Page:EB1911 - Volume 25.djvu/38

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profits were about £75,264, the expenses being £64,664. The sponge divers brought up sponges valued at £24,630. The estimated hauls of tunny fish were 5534 tons, valued at £110,324.

The majority of the scanty Sicilian industries are directly con- nected with various branches of agriculture. Such, for instance, is the preparation of the elements of citric acid, which is manu- factured at an establishment at Messina. Older and more flourishing is the Marsala industry. Marsala wine is a product of the western vineyards situated slightly above sea-level. In 1899, wine was exported to the value of more than £120,000, while in 1906, 24,080 pipes of the value of £361 ,200 were shipped. The quantity consumed in Italy is far greater than that exported abroad.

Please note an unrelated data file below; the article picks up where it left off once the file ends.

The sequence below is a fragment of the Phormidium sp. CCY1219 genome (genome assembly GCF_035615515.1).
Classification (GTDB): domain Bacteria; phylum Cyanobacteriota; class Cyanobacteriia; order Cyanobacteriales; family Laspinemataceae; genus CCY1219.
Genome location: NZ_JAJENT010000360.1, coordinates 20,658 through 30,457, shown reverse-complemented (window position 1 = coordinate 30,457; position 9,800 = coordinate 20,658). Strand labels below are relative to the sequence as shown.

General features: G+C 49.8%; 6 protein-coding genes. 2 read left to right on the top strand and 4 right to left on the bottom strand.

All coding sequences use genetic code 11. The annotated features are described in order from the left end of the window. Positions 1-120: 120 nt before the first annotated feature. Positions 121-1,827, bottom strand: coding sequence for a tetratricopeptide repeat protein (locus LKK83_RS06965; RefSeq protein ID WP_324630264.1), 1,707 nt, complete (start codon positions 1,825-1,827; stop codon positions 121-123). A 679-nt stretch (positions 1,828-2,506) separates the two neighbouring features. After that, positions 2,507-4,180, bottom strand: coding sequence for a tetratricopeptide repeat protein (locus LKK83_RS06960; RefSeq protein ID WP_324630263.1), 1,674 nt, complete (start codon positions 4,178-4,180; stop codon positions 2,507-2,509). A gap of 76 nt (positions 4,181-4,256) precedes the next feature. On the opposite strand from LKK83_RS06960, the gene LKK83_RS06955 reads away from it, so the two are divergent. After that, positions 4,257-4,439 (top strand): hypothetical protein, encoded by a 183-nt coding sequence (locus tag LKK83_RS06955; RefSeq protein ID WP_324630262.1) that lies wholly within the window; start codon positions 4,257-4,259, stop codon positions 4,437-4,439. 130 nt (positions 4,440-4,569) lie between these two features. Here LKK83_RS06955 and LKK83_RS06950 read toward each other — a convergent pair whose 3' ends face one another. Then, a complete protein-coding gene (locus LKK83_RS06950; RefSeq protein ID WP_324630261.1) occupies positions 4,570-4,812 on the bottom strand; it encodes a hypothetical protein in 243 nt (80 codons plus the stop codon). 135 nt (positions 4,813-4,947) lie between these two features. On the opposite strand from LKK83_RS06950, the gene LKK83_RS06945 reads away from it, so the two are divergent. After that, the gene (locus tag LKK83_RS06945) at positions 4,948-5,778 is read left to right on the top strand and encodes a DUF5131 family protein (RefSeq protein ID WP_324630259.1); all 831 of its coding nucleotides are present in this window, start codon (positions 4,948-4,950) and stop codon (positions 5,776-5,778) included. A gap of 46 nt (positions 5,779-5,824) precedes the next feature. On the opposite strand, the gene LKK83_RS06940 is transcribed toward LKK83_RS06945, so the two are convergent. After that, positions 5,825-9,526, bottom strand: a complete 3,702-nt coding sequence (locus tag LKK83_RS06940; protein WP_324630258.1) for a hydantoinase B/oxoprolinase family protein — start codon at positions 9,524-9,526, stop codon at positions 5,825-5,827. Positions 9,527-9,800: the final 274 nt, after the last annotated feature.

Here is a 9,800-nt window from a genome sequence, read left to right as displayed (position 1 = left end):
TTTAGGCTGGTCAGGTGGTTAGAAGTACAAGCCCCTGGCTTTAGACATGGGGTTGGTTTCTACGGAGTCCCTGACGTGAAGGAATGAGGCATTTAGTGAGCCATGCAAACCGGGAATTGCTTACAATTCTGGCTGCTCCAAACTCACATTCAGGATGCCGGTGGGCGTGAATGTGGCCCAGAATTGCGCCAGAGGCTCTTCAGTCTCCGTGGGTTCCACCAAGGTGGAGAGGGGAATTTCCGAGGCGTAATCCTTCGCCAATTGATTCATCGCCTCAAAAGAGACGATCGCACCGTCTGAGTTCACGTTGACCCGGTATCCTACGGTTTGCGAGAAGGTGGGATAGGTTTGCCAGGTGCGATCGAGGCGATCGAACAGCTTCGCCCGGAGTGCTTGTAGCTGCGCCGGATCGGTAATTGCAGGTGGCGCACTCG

Another flourishing Sicilian industry carried on by a large number of small houses is that of preserving vegetables in tins. Artichokes and tomato sauce are the principal of these products, of which several dozen million tins are annually exported from Sicily to the Italian mainland, to Germany and to South America. Manu- factories of furniture, carriages, gloves, matches and leather exist in large number in the island. They are, as a rule, small in extent, and are managed by the owners with the help of five, ten or at most twenty workmen. There are several glass works at Palermo, a cotton dyeing works at Messina, and a large metal foundry at Palermo. Large shipbuilding yards and a yard for the construction of trams and railway carriages have been constructed in the latter city. There are dry docks both at Palermo and Messina.